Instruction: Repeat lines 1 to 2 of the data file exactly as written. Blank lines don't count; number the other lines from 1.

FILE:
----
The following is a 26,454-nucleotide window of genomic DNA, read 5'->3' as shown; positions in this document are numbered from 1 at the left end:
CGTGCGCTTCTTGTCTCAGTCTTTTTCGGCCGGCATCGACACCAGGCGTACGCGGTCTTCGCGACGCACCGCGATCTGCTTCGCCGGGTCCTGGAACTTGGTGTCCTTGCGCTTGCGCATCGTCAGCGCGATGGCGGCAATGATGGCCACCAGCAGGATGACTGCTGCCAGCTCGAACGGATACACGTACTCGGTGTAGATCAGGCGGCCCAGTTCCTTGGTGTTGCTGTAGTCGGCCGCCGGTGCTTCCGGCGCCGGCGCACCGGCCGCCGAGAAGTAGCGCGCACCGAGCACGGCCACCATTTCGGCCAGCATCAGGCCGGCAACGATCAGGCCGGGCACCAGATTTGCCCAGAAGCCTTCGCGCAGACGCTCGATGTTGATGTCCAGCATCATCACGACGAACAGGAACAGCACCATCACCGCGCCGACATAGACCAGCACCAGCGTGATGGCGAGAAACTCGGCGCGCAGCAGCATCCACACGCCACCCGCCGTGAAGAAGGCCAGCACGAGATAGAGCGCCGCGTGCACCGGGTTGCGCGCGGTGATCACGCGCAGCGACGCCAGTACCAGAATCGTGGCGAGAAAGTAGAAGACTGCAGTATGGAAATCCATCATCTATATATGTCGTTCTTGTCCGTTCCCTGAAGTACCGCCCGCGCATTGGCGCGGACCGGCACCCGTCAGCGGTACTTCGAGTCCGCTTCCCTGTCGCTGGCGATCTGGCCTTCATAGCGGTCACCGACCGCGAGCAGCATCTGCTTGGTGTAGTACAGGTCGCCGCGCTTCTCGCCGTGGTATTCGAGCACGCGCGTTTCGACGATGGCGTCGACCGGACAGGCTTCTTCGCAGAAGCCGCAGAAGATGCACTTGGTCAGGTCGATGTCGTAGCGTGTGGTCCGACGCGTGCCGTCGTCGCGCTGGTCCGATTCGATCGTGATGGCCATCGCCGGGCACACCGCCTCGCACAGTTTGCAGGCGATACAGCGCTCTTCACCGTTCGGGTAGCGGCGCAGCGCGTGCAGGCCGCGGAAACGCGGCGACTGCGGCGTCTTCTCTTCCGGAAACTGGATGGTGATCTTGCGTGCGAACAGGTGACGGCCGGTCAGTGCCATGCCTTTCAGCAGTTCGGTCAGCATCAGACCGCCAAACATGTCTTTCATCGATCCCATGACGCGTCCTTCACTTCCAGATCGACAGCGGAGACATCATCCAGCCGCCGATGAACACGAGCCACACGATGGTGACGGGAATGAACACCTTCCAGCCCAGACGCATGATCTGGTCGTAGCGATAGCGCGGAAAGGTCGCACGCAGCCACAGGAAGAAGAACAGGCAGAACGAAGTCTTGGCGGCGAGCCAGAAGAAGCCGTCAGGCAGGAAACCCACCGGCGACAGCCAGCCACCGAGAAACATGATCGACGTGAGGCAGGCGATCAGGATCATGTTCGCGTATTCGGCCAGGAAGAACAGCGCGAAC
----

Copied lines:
The following is a 26,454-nucleotide window of genomic DNA, read 5'->3' as shown; positions in this document are numbered from 1 at the left end:
CGTGCGCTTCTTGTCTCAGTCTTTTTCGGCCGGCATCGACACCAGGCGTACGCGGTCTTCGCGACGCACCGCGATCTGCTTCGCCGGGTCCTGGAACTTGGTGTCCTTGCGCTTGCGCATCGTCAGCGCGATGGCGGCAATGATGGCCACCAGCAGGATGACTGCTGCCAGCTCGAACGGATACACGTACTCGGTGTAGATCAGGCGGCCCAGTTCCTTGGTGTTGCTGTAGTCGGCCGCCGGTGCTTCCGGCGCCGGCGCACCGGCCGCCGAGAAGTAGCGCGCACCGAGCACGGCCACCATTTCGGCCAGCATCAGGCCGGCAACGATCAGGCCGGGCACCAGATTTGCCCAGAAGCCTTCGCGCAGACGCTCGATGTTGATGTCCAGCATCATCACGACGAACAGGAACAGCACCATCACCGCGCCGACATAGACCAGCACCAGCGTGATGGCGAGAAACTCGGCGCGCAGCAGCATCCACACGCCACCCGCCGTGAAGAAGGCCAGCACGAGATAGAGCGCCGCGTGCACCGGGTTGCGCGCGGTGATCACGCGCAGCGACGCCAGTACCAGAATCGTGGCGAGAAAGTAGAAGACTGCAGTATGGAAATCCATCATCTATATATGTCGTTCTTGTCCGTTCCCTGAAGTACCGCCCGCGCATTGGCGCGGACCGGCACCCGTCAGCGGTACTTCGAGTCCGCTTCCCTGTCGCTGGCGATCTGGCCTTCATAGCGGTCACCGACCGCGAGCAGCATCTGCTTGGTGTAGTACAGGTCGCCGCGCTTCTCGCCGTGGTATTCGAGCACGCGCGTTTCGACGATGGCGTCGACCGGACAGGCTTCTTCGCAGAAGCCGCAGAAGATGCACTTGGTCAGGTCGATGTCGTAGCGTGTGGTCCGACGCGTGCCGTCGTCGCGCTGGTCCGATTCGATCGTGATGGCCATCGCCGGGCACACCGCCTCGCACAGTTTGCAGGCGATACAGCGCTCTTCACCGTTCGGGTAGCGGCGCAGCGCGTGCAGGCCGCGGAAACGCGGCGACTGCGGCGTCTTCTCTTCCGGAAACTGGATGGTGATCTTGCGTGCGAACAGGTGACGGCCGGTCAGTGCCATGCCTTTCAGCAGTTCGGTCAGCATCAGACCGCCAAACATGTCTTTCATCGATCCCATGACGCGTCCTTCACTTCCAGATCGACAGCGGAGACATCATCCAGCCGCCGATGAACACGAGCCACACGATGGTGACGGGAATGAACACCTTCCAGCCCAGACGCATGATCTGGTCGTAGCGATAGCGCGGAAAGGTCGCACGCAGCCACAGGAAGAAGAACAGGCAGAACGAAGTCTTGGCGGCGAGCCAGAAGAAGCCGTCAGGCAGGAAACCCACCGGCGACAGCCAGCCACCGAGAAACATGATCGACGTGAGGCAGGCGATCAGGATCATGTTCGCGTATTCGGCCAGGAAGAACAGCGCGAAC